Natural family planning involves avoiding pregnancy through identifying the fertile days of a woman. With this article, let us explore the common natural family planning methods.

Natural Family Planning

Natural Family Planning (NFP) can be described as the family planning methods that are based on fertile days of a woman and avoiding sex on the said days. They are also known as fertility awareness-based methods. The effectiveness of such methods depends upon the accuracy in identifying the woman's actual fertile days and the couple's ability to follow the rules of the method they are using. Through they are not hundred percent foolproof, these methods have surely proven to be effective in majority of the cases. Let use explore more on the natural family planning methods.
Natural Family Planning Methods
Standard Days Method
One of the effective methods of natural family planning, Standard Days Method (SDM) revolves around the scientific analysis of the most fertile time in the menstrual cycle of a woman. In order to use this, a woman has to track her menstrual cycle and avoid intercourse on fertile days 8 through 19, in order to avoid pregnancy. In majority of the cases, women make use of a color-coded string of beads, to track the cycle and know the days when they are most likely to be fertile and get pregnant.
Two-Day Method
Another popular natural family planning method is called the Two-Day Method. It also revolves around avoiding intercourse on the fertile days. However, in this case, the woman makes use of her cervical secretions as an indicator of fertility. She has to monitor the secretions on a daily basis and depending on them, gets an idea as to when she is most likely to get pregnant and make sure to avoid sex on the said days. It goes like this - if a woman noticed any secretions today or yesterday, she is potentially fertile today and should avoid unprotected intercourse to prevent pregnancy. In case she did not notice any secretions today and yesterday, i.e. two consecutive dry days,  pregnancy is very unlikely today.
Ovulation Method
Ovulation Method, commonly known as Cervical Mucus Method as well, requires a woman to understand and interpret the changing cervical secretions that are produced at the neck of her uterus (cervix). If she notices the secretions to be clear, stretchy, slippery and wet, it means that she is greatly fertile during that period. The couples who want to avoid pregnancy should avoid sex until three days after the last day of fertile-type secretions.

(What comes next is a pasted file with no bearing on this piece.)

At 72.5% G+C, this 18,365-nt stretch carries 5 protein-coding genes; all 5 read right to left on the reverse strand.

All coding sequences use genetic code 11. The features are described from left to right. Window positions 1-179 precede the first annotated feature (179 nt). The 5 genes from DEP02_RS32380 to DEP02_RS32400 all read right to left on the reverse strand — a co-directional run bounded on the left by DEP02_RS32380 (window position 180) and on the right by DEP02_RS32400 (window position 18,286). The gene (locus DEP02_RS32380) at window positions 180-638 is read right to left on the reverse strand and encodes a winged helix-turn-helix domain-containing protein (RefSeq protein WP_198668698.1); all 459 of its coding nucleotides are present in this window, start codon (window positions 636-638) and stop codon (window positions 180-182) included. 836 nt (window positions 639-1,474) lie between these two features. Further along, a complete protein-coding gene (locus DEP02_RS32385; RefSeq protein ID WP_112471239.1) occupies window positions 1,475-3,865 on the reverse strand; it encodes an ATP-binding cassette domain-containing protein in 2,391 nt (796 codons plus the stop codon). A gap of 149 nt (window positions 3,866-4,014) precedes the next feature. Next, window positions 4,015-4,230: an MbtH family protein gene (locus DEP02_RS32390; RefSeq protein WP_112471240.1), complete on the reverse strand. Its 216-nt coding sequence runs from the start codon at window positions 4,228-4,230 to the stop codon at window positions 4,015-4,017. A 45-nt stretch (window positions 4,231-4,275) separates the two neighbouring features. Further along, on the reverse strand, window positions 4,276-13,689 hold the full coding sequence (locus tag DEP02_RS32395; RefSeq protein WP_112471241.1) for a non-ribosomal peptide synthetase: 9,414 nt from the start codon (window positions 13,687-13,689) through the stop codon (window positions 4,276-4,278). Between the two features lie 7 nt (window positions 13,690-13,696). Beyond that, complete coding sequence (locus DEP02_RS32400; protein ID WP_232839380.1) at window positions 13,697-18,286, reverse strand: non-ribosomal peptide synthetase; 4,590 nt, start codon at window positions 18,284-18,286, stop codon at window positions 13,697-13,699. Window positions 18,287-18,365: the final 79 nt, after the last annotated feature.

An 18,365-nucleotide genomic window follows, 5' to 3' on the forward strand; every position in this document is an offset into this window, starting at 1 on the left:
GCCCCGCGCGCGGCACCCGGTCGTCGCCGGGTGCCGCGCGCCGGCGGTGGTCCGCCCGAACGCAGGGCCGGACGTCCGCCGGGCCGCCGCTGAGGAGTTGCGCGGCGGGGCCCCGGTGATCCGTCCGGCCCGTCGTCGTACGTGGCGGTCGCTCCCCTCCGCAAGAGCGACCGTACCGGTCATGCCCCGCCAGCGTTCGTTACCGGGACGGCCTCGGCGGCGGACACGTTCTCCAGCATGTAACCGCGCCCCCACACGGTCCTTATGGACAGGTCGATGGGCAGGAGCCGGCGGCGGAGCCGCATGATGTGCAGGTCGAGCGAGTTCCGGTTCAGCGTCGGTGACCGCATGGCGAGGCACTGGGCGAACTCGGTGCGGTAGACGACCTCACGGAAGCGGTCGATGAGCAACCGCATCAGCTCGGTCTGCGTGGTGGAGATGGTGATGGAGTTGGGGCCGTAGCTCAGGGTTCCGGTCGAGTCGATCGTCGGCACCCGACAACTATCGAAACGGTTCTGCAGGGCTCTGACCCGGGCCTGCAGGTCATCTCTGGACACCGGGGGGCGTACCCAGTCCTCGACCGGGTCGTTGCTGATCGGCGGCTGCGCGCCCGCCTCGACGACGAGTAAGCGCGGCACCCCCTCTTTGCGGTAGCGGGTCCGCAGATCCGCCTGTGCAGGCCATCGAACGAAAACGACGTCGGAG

Basal Body Temperature (BBT) Method
In the Basal Body Temperature Method, a woman is required to observe her body temperature first thing in the morning, before beginning any activity. Any change in the body temperature can give an indication of her fertility status. Generally, the body temperature of a woman is lower before ovulation and rises slightly to about .2 degrees Celsius or .4 degrees Fahrenheit after ovulation. In order to avoid getting pregnant, she should abstain from intercourse from the onset of menses until three days after her basal body temperature has risen.
Symptothermal Method
Symptothermal Method is a combination of Ovulation Method, Basal Body Temperature Method and yet another method. In this method, the woman has to observe changes in the cervical secretions, along with changes in the basal body temperature, and the position and feel of the opening of the cervix, as indicators of her fertility. She may also look for other fertility signs, such as mid-cycle pain or bleeding, which may accompany ovulation. She will have to abstain from intercourse during the fertile period, as signified by all these fertility indicators.
Lactational Amenorrhea Method (LAM)
In Lactational Amenorrhea Method (LAM), the theory is that a woman is not fertile and unlikely to become pregnant during full lactation or exclusive breastfeeding. It means that as long as infant is feeding both day and night, with little separation from the mother, and is given no supplement, the mother cannot get pregnant. However, LAM provides protection as long as menstruation has not resumed and, bottle feeds or regular food supplements are not introduced to the infant and the baby is less than 6 months old.

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